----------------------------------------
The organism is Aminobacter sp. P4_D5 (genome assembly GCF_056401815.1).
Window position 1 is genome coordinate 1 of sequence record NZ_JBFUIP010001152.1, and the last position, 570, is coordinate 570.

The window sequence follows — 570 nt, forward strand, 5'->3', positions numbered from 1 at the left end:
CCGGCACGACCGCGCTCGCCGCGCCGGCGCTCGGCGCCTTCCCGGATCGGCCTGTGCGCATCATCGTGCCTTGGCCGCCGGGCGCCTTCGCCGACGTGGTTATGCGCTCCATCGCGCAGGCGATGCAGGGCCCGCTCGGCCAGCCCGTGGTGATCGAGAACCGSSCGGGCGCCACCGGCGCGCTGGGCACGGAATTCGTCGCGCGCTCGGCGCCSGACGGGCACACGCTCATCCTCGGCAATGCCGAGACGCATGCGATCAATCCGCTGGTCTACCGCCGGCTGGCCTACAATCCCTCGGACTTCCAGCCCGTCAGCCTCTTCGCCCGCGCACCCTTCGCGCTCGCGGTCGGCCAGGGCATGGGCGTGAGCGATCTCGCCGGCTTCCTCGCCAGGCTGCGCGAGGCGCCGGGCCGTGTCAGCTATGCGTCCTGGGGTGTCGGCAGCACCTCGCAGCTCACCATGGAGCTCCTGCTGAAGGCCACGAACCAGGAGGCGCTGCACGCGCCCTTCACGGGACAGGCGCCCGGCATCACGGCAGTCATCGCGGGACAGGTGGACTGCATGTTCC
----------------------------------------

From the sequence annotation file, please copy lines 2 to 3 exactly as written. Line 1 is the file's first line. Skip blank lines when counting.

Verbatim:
Window position 1 is genome coordinate 1 of sequence record NZ_JBFUIP010001152.1, and the last position, 570, is coordinate 570.

The window sequence follows — 570 nt, forward strand, 5'->3', positions numbered from 1 at the left end: